, the spectral quality of LEDs can potentially influence EUE by affecting both SDW and EEC in opposite ways. However, studies simultaneously examining the effects of the spectral quality of LEDs on lettuce SDW, EEC, and EUE are limited in terms of the
Yuyao Kong, Ajay Nemali, Cary Mitchell, and Krishna Nemali
Andrew C. Schuerger and Christopher S. Brown
Plants were grown under light-emitting diode (LED) arrays with various spectra to determine the effects of light quality on the development of diseases caused by tomato mosaic virus (ToMV) on pepper (Capsicum annuum L.), powdery mildew [Sphaerotheca fuliginea (Schlectend:Fr.) Pollaci] on cucumber (Cucumis sativus L.), and bacterial wilt (Pseudomonas solanacearum Smith) on tomato (Lycopersicon esculentum Mill.). One LED (660) array supplied 99% red light at 660 nm (25 nm bandwidth at half-peak height) and 1% far-red light between 700 to 800 nm. A second LED (660/735) array supplied 83% red light at 660 nm and 17% far-red light at 735 nm (25 nm bandwidth at half-peak height). A third LED (660/BF) array supplied 98% red light at 660 nm, 1% blue light (BF) between 350 to 550 nm, and 1% far-red light between 700 to 800 nm. Control plants were grown under broad-spectrum metal halide (MH) lamps. Plants were grown at a mean photon flux (300 to 800 nm) of 330 μmol·m-2·s-1 under a 12-h day/night photoperiod. Spectral quality affected each pathosystem differently. In the ToMV/pepper pathosystem, disease symptoms developed slower and were less severe in plants grown under light sources that contained blue and UV-A wavelengths (MH and 660/BF treatments) compared to plants grown under light sources that lacked blue and UV-A wavelengths (660 and 660/735 LED arrays). In contrast, the number of colonies per leaf was highest and the mean colony diameters of S. fuliginea on cucumber plants were largest on leaves grown under the MH lamp (highest amount of blue and UV-A light) and least on leaves grown under the 660 LED array (no blue or UV-A light). The addition of far-red irradiation to the primary light source in the 660/735 LED array increased the colony counts per leaf in the S. fuliginea/ cucumber pathosystem compared to the red-only (660) LED array. In the P. solanacearum/ tomato pathosystem, disease symptoms were less severe in plants grown under the 660 LED array, but the effects of spectral quality on disease development when other wavelengths were included in the light source (MH-, 660/BF-, and 660/735-grown plants) were equivocal. These results demonstrate that spectral quality may be useful as a component of an integrated pest management program for future space-based controlled ecological life support systems.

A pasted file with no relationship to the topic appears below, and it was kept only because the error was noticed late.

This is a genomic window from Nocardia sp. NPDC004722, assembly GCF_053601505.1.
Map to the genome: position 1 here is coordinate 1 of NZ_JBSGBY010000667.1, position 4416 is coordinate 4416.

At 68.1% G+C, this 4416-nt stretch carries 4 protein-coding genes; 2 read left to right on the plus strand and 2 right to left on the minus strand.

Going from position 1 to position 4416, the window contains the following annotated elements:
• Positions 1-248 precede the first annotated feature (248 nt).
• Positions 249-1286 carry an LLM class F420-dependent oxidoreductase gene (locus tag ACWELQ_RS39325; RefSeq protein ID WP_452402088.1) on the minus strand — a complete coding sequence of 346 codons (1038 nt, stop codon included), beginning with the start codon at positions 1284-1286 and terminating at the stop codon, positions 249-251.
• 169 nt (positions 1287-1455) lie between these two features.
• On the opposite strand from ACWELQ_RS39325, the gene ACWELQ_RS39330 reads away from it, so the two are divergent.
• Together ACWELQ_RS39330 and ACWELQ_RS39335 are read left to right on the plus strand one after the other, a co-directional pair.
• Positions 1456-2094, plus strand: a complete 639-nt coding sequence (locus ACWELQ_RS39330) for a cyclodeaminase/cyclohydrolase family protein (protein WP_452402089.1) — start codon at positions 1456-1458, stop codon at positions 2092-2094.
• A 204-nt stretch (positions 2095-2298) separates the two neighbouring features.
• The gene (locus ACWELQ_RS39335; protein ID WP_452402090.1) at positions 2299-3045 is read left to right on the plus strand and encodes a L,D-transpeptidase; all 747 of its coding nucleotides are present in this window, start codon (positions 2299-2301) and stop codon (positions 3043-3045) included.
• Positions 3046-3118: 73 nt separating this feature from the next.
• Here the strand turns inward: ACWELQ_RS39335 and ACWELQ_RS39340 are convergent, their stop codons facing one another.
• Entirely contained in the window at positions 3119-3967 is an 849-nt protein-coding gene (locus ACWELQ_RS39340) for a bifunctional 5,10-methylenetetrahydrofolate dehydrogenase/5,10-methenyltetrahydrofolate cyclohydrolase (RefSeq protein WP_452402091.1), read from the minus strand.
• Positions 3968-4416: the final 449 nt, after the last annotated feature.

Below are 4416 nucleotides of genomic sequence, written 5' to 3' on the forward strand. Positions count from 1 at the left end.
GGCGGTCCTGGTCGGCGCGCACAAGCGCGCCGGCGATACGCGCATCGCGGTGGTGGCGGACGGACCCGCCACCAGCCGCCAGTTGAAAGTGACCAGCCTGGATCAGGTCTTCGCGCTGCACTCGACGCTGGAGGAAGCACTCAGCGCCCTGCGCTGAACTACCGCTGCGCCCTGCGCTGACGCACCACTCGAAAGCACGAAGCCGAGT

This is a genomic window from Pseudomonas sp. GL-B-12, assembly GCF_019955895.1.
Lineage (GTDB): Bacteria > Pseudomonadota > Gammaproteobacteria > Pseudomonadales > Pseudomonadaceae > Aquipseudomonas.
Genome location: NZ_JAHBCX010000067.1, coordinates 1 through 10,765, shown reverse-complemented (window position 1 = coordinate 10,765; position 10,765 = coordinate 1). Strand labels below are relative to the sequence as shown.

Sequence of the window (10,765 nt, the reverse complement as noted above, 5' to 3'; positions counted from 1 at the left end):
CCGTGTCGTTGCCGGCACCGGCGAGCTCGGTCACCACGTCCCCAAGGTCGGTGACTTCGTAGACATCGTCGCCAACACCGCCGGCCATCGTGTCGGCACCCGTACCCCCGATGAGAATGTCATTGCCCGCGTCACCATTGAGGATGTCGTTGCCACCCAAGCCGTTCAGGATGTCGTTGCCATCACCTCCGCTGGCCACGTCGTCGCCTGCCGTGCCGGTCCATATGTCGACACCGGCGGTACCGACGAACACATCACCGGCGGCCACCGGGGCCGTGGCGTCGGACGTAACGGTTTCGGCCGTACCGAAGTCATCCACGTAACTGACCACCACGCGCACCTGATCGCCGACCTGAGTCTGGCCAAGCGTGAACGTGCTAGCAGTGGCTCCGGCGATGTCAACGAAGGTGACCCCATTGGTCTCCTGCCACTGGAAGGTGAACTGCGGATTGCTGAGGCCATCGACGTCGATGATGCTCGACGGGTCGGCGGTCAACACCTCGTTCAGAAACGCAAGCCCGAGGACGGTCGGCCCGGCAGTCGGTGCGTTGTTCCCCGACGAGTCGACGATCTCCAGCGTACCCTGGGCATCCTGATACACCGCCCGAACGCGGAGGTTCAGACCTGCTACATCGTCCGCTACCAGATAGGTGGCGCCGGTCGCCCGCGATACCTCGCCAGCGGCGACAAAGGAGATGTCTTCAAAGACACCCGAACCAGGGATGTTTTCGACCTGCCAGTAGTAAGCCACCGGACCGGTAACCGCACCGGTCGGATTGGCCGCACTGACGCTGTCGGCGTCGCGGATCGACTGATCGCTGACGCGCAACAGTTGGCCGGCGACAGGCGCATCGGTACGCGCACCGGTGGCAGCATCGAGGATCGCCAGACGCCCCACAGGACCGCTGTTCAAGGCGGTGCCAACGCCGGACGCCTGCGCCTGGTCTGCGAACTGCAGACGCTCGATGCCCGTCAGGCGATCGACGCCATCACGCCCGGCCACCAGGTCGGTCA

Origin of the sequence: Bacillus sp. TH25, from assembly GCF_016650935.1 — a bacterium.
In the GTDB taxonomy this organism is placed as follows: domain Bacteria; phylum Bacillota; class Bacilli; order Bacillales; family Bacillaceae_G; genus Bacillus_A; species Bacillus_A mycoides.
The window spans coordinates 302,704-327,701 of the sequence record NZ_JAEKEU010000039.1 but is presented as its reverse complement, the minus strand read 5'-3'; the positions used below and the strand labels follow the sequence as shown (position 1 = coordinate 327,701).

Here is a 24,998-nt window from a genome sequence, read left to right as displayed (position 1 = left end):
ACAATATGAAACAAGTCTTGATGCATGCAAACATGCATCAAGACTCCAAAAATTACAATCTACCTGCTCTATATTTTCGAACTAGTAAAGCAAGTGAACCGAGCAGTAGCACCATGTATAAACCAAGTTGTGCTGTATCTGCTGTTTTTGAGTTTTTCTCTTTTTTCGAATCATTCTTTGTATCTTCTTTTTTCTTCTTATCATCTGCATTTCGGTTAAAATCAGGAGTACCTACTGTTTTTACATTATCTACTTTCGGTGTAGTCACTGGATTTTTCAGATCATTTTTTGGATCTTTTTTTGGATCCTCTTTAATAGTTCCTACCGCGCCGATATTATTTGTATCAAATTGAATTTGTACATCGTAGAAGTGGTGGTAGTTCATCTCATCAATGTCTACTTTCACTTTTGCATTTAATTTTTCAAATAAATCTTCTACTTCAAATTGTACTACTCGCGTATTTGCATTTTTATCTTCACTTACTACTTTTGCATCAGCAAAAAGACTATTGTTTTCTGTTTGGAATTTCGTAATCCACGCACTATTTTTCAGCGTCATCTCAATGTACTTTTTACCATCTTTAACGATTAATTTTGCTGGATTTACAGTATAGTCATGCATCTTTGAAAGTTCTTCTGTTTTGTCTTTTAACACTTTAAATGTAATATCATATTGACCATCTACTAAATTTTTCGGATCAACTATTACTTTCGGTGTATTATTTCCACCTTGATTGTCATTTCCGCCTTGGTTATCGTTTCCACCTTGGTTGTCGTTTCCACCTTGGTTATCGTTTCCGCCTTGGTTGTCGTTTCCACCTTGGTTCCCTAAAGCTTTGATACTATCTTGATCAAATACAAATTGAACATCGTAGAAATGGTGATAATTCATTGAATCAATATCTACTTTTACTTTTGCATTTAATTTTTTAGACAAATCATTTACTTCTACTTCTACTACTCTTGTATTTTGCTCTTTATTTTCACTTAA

W.C. Lin and P.A. Jolliffe
The importance of light intensity and spectral quality on fruit color and shelf life of long English cucumber (Cucumis sativus L.) was studied in four greenhouse experiments. The intensity of cucumber greenness was measured nondestructively by video imaging, and shelf life was measured by visual observation of incipient yellowing. In the summer, filters were used to cover individual fruit to reduce light intensity reaching the fruit surface. The lower the light intensity incident on a cucumber, the shorter its shelf life. The average shelf life was 8, 5, or 1 days for cucumbers receiving 100%, 66%, or 31% of natural daylight, respectively. The fruit that were covered with a filter transmitting red (R) light were greener (low grey level via video imaging) than those with a far-red (FR) filter. In the fall, fruit receiving spectral R lighting from fluorescence tubes were greener and had a longer shelf life than those receiving FR lighting from incandescent bulbs. In the winter, high-pressure sodium (HPS) lighting was necessary to supplement natural daylight for crop growth and production. Under HPS, R and FR lighting produced the same fruit greenness and shelf life. In the spring, R-lighted fruit had longer shelf life than FR-lighted ones, although fruit color at harvest was similar. In these four experiments, postharvest shelf life of long English cucumber was generally related to fruit greenness upon harvest. The data suggest the importance of an open canopy in improving fruit greenness and shelf life of greenhouse-grown cucumbers.
Cinthia Nájera and Miguel Urrestarazu
. 1986 Daily changes in uptake, reduction and storage of nitrate in spinach grown at low light intensity Physiol. Plant. 66 550 556 Urrestarazu, M. Nájera, C. Gea, M.M. 2016 Effect of the spectral quality and intensity of light-emitting diodes on several
Nihal C. Rajapakse and John W. Kelly
Fahrurrozi Aziz and Katrine A. Stewart
The types of plastic mulch used in horticultural production often fulfill only a few of the grower's needs. Black plastic mulch controls weeds, but can burn young plants. Clear mulch, while warming the soil and enhancing early crop growth, allows prolific weed growth and development. Accordingly, an experiment using a randomized complete-block design with-four replications was set up to compare the effects of black, microperforated black, silver, and wavelength-selective (IRT-76) green mulches, and bare soil on weed growth and development, and on soil temperature and moisture. Each mulch was evaluated for its optical properties. All mulches significantly reduced final stands of seeded weeds compared with bare soil. IRT-76 green had the warmest mean soil temperatures, followed by silver, black, and microperforated black mulches, and bare soil. Soil moisture content was generally higher under plastic mulches than bare soil.
Miguel Urrestarazu, Cinthia Nájera, and María del Mar Gea